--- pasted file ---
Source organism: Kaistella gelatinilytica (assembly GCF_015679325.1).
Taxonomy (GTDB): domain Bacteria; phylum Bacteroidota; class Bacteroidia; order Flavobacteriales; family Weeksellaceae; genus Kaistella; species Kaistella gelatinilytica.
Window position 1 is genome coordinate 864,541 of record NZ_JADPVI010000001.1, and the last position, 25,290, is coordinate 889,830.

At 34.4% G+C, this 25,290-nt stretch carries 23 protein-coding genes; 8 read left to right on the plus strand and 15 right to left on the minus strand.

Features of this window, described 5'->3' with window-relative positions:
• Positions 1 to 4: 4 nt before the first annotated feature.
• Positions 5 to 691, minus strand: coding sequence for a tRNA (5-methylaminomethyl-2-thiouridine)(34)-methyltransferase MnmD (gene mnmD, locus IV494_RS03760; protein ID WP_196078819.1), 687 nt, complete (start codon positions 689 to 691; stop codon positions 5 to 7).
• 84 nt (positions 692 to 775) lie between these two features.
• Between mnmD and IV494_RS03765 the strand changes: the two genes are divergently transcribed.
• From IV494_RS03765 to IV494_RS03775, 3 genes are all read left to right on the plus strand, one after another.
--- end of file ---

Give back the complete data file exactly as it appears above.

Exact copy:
Source organism: Kaistella gelatinilytica (assembly GCF_015679325.1).
Taxonomy (GTDB): domain Bacteria; phylum Bacteroidota; class Bacteroidia; order Flavobacteriales; family Weeksellaceae; genus Kaistella; species Kaistella gelatinilytica.
Window position 1 is genome coordinate 864,541 of record NZ_JADPVI010000001.1, and the last position, 25,290, is coordinate 889,830.

At 34.4% G+C, this 25,290-nt stretch carries 23 protein-coding genes; 8 read left to right on the plus strand and 15 right to left on the minus strand.

Features of this window, described 5'->3' with window-relative positions:
• Positions 1 to 4: 4 nt before the first annotated feature.
• Positions 5 to 691, minus strand: coding sequence for a tRNA (5-methylaminomethyl-2-thiouridine)(34)-methyltransferase MnmD (gene mnmD, locus IV494_RS03760; protein ID WP_196078819.1), 687 nt, complete (start codon positions 689 to 691; stop codon positions 5 to 7).
• 84 nt (positions 692 to 775) lie between these two features.
• Between mnmD and IV494_RS03765 the strand changes: the two genes are divergently transcribed.
• From IV494_RS03765 to IV494_RS03775, 3 genes are all read left to right on the plus strand, one after another.